[dpdk-dev] [PATCH 0/1] proposed minor change in rte_flow_validate semantics
johndale at cisco.com
Fri Mar 24 03:36:58 CET 2017
In implementing rte_flow_validate() for the Cisco enic, I got to wondering
if the semantics might be slightly off given how I see apps using it.
Please forgive me if this has already been discussed, but during runtime, I
can't see any reason why rte_flow_validate() would be called when
rte_flow_create() returns the same errors as validate, but also creates
the filter if all is good (calling validate first is just extra overhead).
What are the use cases for calling validate when the app is up and running?
I see rte_flow_validate() being run at startup for answering these 2 questions:
1.) Given enough resources, is the device capable of handling flows
a, b, c, .., which the app may want to create during runtime?
2.) How many concurrent flows of type a, b, c, .. can the device handle? To
answer this app needs to do a bunch of rte_flow_create()'s (followed by a bunch of rte_flow_destroy()s).
The answer to these questions will allow the app to decide beforehand which
filters to offload (if any) and set up function pointers or whatever to run
as efficiently as possible on the target device.
rte_flow_validate() has comments that imply it should be run on the fly,like
"the flow rule is validated against its current configuration state and the
returned value should be considered valid by the caller for that state only".
The only real way to implement this is for enic (and I think other nics) is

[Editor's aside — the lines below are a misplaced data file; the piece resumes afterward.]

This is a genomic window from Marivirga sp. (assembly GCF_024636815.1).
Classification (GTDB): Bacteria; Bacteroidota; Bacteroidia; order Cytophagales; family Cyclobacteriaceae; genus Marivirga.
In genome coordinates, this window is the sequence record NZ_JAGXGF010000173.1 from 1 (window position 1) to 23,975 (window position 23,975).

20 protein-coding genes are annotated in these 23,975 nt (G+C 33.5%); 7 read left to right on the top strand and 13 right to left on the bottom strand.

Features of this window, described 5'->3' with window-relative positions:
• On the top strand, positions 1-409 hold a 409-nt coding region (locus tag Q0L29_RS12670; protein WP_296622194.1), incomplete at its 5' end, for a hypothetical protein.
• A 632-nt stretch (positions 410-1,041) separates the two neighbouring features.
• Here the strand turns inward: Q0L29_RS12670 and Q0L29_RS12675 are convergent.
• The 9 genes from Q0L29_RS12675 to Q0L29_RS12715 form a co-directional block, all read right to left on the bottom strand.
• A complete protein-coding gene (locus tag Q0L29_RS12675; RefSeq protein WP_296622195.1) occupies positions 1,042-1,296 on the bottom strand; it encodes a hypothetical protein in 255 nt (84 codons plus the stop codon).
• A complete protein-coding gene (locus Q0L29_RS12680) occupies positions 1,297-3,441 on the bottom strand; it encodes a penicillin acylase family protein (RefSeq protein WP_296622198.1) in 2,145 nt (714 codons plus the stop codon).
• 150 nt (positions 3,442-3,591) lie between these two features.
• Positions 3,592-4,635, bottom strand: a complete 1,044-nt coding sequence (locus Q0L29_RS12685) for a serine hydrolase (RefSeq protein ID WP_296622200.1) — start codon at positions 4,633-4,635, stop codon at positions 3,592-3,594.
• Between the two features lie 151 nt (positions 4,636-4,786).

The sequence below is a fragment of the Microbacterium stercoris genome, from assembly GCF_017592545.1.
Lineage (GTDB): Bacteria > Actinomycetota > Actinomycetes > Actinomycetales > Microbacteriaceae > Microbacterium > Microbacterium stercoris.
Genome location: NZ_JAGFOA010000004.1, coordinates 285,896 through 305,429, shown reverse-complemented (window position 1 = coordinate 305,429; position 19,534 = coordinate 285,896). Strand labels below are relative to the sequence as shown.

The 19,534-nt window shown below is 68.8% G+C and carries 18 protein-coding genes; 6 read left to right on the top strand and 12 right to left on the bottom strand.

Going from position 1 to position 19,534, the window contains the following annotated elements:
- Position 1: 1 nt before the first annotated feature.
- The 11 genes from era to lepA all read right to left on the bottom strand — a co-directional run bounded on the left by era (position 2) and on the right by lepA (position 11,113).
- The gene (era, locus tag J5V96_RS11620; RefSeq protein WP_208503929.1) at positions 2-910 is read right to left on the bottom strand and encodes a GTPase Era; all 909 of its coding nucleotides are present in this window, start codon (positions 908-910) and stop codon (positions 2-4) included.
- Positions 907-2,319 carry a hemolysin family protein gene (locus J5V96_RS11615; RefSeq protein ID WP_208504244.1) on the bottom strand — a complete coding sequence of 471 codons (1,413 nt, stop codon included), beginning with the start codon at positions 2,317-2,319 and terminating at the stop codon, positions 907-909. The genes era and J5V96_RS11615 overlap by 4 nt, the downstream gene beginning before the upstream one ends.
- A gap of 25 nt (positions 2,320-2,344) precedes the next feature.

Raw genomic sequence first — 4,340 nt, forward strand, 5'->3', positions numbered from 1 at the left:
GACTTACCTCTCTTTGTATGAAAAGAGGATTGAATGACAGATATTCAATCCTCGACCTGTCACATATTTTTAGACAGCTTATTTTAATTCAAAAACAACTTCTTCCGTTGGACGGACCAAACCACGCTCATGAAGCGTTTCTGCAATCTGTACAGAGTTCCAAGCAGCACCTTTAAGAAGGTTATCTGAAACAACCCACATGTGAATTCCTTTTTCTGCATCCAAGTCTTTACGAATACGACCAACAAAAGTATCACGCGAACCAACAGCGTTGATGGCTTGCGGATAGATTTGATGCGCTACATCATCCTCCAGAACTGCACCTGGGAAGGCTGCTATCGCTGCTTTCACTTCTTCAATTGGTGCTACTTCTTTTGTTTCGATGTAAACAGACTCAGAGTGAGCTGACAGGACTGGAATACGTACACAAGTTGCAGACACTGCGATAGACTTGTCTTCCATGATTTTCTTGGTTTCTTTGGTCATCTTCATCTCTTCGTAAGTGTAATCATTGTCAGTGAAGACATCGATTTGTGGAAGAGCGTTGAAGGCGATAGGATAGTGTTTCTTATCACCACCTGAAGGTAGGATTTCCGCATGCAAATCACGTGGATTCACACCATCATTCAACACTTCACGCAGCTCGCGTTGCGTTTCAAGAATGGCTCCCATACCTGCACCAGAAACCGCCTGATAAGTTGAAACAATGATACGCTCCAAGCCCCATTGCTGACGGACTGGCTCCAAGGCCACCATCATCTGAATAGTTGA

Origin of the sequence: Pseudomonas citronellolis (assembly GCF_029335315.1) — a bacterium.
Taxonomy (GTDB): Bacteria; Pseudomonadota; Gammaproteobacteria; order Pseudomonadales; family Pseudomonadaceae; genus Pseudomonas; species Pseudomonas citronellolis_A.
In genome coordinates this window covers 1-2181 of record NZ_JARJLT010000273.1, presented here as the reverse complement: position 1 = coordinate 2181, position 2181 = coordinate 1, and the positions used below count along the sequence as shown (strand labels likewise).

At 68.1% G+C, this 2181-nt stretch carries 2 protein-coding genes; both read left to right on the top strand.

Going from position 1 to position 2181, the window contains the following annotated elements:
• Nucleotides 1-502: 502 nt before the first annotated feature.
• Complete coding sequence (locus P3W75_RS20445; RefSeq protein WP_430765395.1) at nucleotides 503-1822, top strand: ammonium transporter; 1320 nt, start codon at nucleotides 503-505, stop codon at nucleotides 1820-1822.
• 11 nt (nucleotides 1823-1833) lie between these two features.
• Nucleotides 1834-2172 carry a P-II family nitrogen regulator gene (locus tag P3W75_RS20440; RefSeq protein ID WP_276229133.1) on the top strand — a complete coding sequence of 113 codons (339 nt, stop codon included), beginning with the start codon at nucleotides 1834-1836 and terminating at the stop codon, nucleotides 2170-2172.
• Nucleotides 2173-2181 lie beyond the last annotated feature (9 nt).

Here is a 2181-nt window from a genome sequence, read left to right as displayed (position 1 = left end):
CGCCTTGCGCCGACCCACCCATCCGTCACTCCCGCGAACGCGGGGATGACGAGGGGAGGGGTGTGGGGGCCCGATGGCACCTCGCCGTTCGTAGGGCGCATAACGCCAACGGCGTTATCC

to actually do a flow create/destroy within rte_flow_validate(). But, see
paragraph 2 above- why bother? I looked at the i40e and mlx5 implementations
and I didn't see any calls to the nics to check a flow against current state
so they might not be implemented as the comment imply they should be either.
If there are no use cases for calling validate at runtime, I think we ought
to change the semantics of rte_flow_validate() a little to define success to
mean that the device will accept the flow IF there are enough resources,
rather than it will accept the flow given the current state. We can safely
remove the -EEXIST return code since no other drivers set them yet. This
makes the function easier to implement correctly without trying to do
something that's not useful anyway.
The following patch just changes comments but I think that is all that is
John Daley (1):
ethdev: don't consider device state when validating flows
lib/librte_ether/rte_flow.h | 21 +++++----------------
1 file changed, 5 insertions(+), 16 deletions(-)
More information about the dev